NATO allies just want the United States to subsidize European defense

Jordan Schachtel, Opinion contributor

NATO was founded just after World War II as the Soviet Union’s communist empire threatened the integrity of the free world. The USSR has long since perished, and Russia, though a nuclear-armed state with a powerful military and impressive cyberwarfare sophistication, does not present the global threat equivalent to that of the USSR. Russia is just Russia.

Sure, Moscow is a worthy foe that presents a challenge to our strategic objectives, and it remains an ideological adversary, but the Kremlin no longer wields the power to threaten global freedom. By every important metric — whether it’s economic, military or diplomatic might, the primary threat to the United States is not in Moscow, it’s in Beijing.

President Donald Trump rightly expressed frustration with our allies and asked them to make good on their financial commitments to NATO. He sees the statements that come out of European prime ministers’ offices regularly championing the importance of NATO. He then observes several NATO allies busily ensuring its decline with double-dealing and deception.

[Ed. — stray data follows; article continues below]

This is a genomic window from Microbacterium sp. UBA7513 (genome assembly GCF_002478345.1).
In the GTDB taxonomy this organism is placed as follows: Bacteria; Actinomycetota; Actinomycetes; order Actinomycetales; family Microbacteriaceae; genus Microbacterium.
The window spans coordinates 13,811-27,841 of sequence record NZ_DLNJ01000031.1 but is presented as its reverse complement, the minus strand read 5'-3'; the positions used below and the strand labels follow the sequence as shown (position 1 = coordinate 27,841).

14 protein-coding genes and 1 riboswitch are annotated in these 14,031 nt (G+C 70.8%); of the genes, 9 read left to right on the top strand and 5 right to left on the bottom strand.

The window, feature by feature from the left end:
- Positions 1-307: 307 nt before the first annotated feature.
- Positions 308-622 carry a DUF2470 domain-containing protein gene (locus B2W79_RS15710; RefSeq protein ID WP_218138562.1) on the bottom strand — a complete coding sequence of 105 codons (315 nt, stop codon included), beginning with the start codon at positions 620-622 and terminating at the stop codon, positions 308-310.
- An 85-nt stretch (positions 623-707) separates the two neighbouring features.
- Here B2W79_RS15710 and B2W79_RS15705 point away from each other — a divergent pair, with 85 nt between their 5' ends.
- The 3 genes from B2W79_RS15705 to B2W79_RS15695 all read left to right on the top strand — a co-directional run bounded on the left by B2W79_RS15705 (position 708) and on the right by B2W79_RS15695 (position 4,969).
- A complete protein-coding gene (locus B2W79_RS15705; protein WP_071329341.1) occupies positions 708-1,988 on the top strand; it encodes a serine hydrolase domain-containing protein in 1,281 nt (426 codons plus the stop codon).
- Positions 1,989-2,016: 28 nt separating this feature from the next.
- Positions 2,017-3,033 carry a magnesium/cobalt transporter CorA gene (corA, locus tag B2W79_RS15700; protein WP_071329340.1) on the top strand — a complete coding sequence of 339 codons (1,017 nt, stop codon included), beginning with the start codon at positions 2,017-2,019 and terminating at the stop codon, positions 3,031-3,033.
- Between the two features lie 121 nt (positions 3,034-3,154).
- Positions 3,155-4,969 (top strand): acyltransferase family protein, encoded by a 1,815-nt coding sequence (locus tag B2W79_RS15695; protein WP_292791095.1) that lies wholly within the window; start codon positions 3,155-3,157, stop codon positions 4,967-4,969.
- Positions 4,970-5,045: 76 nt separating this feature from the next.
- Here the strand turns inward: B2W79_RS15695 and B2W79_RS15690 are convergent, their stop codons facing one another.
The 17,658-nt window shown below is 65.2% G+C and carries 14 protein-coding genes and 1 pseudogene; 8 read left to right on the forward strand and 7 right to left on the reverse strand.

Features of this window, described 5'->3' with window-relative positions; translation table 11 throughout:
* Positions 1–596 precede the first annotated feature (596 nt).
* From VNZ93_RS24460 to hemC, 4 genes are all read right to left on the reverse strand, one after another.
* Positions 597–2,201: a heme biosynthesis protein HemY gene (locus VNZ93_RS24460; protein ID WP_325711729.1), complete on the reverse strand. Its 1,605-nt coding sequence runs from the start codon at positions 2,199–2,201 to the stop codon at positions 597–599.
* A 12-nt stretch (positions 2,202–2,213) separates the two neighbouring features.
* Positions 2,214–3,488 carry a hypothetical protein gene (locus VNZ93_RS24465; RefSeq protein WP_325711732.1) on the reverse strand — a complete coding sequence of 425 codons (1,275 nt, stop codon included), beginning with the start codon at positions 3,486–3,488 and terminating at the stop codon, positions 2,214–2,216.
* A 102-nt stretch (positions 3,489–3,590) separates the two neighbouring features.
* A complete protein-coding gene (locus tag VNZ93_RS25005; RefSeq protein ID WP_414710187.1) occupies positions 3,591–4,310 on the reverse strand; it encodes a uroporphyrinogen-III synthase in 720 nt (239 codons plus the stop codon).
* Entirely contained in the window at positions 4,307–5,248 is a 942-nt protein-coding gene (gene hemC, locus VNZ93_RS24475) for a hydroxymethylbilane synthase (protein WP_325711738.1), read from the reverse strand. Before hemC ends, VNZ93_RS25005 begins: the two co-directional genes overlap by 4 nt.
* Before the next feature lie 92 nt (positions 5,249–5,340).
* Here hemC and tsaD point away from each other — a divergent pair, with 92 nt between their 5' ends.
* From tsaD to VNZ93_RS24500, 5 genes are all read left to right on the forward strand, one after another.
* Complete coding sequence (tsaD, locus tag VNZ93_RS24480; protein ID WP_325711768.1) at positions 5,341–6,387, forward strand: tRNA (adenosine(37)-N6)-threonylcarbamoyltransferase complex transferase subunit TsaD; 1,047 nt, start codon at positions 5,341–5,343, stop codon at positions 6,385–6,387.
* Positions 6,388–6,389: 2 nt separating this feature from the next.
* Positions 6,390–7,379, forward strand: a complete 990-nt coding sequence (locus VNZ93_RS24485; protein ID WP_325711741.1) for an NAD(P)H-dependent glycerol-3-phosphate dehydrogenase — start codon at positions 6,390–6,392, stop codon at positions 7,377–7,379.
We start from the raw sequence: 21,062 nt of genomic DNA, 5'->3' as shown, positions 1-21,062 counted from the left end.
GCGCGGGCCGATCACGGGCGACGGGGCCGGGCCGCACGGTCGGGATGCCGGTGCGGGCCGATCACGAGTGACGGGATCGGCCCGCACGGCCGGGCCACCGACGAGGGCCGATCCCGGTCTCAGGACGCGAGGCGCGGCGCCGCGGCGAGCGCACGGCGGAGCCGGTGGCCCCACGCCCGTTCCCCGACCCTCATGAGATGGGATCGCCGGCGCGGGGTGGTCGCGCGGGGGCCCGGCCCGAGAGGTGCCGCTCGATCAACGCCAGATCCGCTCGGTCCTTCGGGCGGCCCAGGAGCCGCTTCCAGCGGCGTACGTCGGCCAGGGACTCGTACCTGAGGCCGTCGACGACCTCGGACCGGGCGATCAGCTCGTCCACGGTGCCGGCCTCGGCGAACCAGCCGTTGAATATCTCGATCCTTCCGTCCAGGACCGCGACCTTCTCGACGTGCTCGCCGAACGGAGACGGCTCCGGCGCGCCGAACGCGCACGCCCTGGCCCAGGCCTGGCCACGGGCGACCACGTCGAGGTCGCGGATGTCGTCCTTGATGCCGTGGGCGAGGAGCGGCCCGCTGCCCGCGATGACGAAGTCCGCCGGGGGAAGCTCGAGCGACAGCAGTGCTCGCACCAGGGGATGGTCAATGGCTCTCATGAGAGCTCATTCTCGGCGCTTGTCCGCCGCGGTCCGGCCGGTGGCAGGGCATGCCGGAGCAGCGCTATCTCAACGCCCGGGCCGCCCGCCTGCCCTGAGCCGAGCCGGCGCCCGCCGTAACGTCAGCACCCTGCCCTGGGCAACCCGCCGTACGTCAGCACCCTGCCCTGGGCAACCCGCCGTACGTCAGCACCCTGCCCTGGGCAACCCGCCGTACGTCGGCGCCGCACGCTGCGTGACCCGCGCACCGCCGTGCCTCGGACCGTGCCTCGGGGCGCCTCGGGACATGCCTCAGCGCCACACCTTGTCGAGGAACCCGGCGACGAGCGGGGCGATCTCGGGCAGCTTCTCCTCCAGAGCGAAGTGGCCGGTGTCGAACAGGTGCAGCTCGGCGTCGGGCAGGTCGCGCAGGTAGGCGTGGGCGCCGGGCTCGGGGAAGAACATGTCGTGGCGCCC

When they’re not talking NATO, some of our partners in the alliance —  Germany,   France and  Turkey, to name a few — are cozying up to Russia at every turn, which includes a broadening of economic, diplomatic and military ties to Moscow.

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President Donald Trump and other NATO leaders in London on Dec. 4, 2019.

It seems the Europeans want this alliance to exist so that the United States can continue to subsidize their defense. These are some of the richest countries in the world, yet only nine of the 29 will meet the contribution guideline this year, according to NATO’s optimistic projections.

If the Europeans were truly committed to countering Russia and footing the bill for NATO, then perhaps it would still be worthwhile. The evidence tells us that they have no interest in doing the former or the latter.

China is our foremost adversary. My proposal: Reform NATO to take into account the threat posed by Beijing, or scrap it altogether.

Jordan Schachtel is a foreign policy analyst and investigative journalist based in Washington, D.C. Follow him on Twitter: @JordanSchachtel

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This article originally appeared on USA TODAY: NATO allies just want the United States to subsidize European defense